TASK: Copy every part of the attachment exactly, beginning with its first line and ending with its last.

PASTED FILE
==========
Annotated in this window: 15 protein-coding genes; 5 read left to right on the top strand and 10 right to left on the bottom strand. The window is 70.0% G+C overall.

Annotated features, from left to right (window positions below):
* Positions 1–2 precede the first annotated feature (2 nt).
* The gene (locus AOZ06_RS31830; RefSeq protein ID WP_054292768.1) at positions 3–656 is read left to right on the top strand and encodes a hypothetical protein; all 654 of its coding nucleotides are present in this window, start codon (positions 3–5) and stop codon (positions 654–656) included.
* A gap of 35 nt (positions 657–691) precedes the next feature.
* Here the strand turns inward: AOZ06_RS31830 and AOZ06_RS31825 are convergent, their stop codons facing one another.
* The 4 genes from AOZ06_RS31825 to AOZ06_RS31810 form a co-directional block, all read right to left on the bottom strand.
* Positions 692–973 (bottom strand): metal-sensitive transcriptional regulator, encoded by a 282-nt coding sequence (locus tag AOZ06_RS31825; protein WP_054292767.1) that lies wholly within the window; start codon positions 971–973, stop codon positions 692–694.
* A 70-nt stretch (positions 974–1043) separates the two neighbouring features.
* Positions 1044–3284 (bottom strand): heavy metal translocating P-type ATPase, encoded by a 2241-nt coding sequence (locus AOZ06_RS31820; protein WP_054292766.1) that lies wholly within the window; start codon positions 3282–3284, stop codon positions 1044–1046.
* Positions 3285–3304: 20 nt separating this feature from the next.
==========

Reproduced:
Annotated in this window: 15 protein-coding genes; 5 read left to right on the top strand and 10 right to left on the bottom strand. The window is 70.0% G+C overall.

Annotated features, from left to right (window positions below):
* Positions 1–2 precede the first annotated feature (2 nt).
* The gene (locus AOZ06_RS31830; RefSeq protein ID WP_054292768.1) at positions 3–656 is read left to right on the top strand and encodes a hypothetical protein; all 654 of its coding nucleotides are present in this window, start codon (positions 3–5) and stop codon (positions 654–656) included.
* A gap of 35 nt (positions 657–691) precedes the next feature.
* Here the strand turns inward: AOZ06_RS31830 and AOZ06_RS31825 are convergent, their stop codons facing one another.
* The 4 genes from AOZ06_RS31825 to AOZ06_RS31810 form a co-directional block, all read right to left on the bottom strand.
* Positions 692–973 (bottom strand): metal-sensitive transcriptional regulator, encoded by a 282-nt coding sequence (locus tag AOZ06_RS31825; protein WP_054292767.1) that lies wholly within the window; start codon positions 971–973, stop codon positions 692–694.
* A 70-nt stretch (positions 974–1043) separates the two neighbouring features.
* Positions 1044–3284 (bottom strand): heavy metal translocating P-type ATPase, encoded by a 2241-nt coding sequence (locus AOZ06_RS31820; protein WP_054292766.1) that lies wholly within the window; start codon positions 3282–3284, stop codon positions 1044–1046.
* Positions 3285–3304: 20 nt separating this feature from the next.